Scholarly approach to urban architecture
Old Boy Yun Fu (13108) has travelled widely since leaving Christ’s College. His studies and architectural work have taken him to Sydney, Beijing, London, Boston, and Rome. Today, Yun is a Design Critic in Urban Planning and Design at Harvard University.
We had the privilege of recently asking him a few questions:
Do you get the opportunity to visit your family in New Zealand?
For the last three years, my partner and I have been based in New Zealand for three to six months each year – with the combination of unique opportunities to teach remotely at Harvard University during the pandemic and a shift of our professional focus to Oceania. It’s been a boon to spend time with my family, while the more extended stays have spawned several projects in New Zealand. In the next few years, we plan to divide our time between the US and New Zealand – between thinking and making, research and practice.
Do you ever think about Christ’s College?
I recently became a father, which may partly explain my nostalgic gaze towards the geography of my childhood in New Zealand. Memories of my time at Christ’s College have also taken on a new vividness. As I think about what kind of life I want for my son, a new dream project comes to mind – to redesign Rolleston House when it next needs a renovation. I am ready – just give me a call.
What is it you enjoy about architecture?
I enjoy the clarity of architecture – it’s about making buildings. While this much is clear, how we get there, i.e. how to build well, is a much broader question, and why architecture sustains life-long passion and study. We may consider it philosophically, in the sense of what is the good life we are building for, and different definitions of this across cultures. We may also approach it from a technical perspective, from the simple but non-trivial issue of how to construct a roof that doesn’t leak in the rain, to how we might build and rebuild our cities’ sustainability in a world with limited resources.
What makes for a good architect?
There are some basic attributes useful in the everyday work of an architect. These include a sense of spatial and visual logic, and elementary knowledge of geometry and physics. What differentiates a good architect from a merely OK one, in my opinion, is a genuine love of life and curiosity to think about what it means to live well. Just as one shouldn’t trust a skinny chef, an architect who doesn’t enjoy a slow day at home with the cat or being able to take a dip at the local beach during lunch break should also warrant suspicion.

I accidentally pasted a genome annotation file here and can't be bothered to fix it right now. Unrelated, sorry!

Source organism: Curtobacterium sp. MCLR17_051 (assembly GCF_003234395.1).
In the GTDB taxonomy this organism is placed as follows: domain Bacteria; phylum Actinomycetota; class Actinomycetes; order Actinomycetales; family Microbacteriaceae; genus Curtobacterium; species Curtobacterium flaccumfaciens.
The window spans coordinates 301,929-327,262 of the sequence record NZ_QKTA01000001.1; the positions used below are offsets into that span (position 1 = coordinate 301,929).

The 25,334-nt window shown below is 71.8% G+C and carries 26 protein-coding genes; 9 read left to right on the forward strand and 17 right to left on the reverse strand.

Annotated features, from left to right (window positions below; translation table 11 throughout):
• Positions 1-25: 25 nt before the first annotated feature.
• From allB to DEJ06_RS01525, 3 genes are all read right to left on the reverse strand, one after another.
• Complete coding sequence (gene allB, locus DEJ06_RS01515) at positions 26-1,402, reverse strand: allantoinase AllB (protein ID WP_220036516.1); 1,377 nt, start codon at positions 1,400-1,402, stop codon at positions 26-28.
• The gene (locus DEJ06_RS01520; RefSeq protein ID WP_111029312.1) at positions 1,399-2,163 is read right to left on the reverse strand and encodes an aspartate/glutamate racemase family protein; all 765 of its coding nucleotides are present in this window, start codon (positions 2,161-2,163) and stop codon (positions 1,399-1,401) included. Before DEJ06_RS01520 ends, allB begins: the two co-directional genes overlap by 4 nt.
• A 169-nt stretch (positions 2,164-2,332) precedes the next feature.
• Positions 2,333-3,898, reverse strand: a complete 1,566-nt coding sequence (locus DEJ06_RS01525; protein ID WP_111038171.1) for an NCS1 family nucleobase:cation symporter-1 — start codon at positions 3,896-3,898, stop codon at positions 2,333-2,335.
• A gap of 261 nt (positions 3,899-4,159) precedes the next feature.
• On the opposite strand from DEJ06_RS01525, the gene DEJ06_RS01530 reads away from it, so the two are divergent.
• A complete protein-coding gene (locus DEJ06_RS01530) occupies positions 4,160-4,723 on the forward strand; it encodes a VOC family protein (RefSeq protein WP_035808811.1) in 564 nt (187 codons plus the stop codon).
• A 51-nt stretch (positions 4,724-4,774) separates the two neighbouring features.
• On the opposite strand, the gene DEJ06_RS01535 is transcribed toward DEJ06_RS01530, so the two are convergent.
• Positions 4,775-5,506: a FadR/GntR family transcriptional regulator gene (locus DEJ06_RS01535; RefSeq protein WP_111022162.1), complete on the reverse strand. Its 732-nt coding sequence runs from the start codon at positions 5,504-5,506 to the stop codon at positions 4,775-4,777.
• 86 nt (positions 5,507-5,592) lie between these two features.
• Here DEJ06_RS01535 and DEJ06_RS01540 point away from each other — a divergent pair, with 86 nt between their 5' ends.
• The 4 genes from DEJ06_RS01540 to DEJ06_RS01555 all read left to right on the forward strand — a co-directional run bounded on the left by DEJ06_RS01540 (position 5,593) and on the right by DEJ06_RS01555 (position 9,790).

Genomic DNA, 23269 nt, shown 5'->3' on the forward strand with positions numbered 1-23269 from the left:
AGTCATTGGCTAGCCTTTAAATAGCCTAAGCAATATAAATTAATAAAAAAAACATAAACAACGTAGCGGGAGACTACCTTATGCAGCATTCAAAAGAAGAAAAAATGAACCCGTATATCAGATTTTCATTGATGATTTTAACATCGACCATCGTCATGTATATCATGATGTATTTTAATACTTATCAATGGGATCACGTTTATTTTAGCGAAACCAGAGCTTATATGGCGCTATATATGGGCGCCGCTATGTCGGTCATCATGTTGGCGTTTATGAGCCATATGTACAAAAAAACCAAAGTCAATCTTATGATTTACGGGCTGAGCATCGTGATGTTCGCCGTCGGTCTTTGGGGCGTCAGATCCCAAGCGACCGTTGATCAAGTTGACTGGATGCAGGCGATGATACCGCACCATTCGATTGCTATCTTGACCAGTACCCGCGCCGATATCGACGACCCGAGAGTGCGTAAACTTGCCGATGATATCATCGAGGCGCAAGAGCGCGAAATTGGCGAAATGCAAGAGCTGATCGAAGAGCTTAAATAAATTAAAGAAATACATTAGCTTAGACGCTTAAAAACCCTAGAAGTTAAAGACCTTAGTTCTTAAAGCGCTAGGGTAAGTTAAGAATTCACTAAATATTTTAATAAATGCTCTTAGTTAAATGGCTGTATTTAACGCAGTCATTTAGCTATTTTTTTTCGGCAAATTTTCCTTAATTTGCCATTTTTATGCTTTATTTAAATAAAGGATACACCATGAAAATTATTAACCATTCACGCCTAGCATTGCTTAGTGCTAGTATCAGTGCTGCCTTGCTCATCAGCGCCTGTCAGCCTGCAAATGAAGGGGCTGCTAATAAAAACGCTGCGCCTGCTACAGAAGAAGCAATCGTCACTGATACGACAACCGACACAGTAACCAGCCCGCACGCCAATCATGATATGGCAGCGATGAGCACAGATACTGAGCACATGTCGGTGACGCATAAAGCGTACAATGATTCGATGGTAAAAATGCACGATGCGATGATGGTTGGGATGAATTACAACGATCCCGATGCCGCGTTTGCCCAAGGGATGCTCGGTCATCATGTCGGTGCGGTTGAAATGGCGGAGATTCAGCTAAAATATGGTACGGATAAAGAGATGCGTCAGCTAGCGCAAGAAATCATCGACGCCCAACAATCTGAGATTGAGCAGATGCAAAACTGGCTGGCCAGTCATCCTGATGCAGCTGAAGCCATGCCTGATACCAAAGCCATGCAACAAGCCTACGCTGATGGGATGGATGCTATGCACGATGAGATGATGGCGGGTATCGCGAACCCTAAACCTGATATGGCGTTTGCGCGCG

If you had to choose your favourite buildings/structures in the world from a design perspective, what would they be?
As I look to divide my time in the next few years between teaching in the US and practice in New Zealand, I have been thinking a lot about the twin home and studios of the Japanese American sculptor Isamu Noguchi, split between his adopted city of New York and native home in Shikoku, Japan. Both consist of simple buildings arranged next to skylit courtyards for working on large-scale stone sculptures. They have the simple elegance of workshops attuned to making things.
How do you like living in the US?
I enjoy life here, though not necessarily for the objective quality of life it provides. It’s more about the intensity of experiences and diversity of opportunities it offers. Our university, for example, is sometimes described as a hybrid of Goldman Sachs and the Vatican, with the revenue of a small country and claims expertise over entire domains. The US also has the unusual ability to span an often contradictory spectrum of diversity. It is home to both Apple and the Amish, Beyonce and the Boston Symphony Orchestra, Coca-Cola and Colgate. Seen from where I stand, it remains one of the most vibrant marketplaces of ideas, especially in design, and a magnet for makers and inventors. I think suggestions of its decline are premature.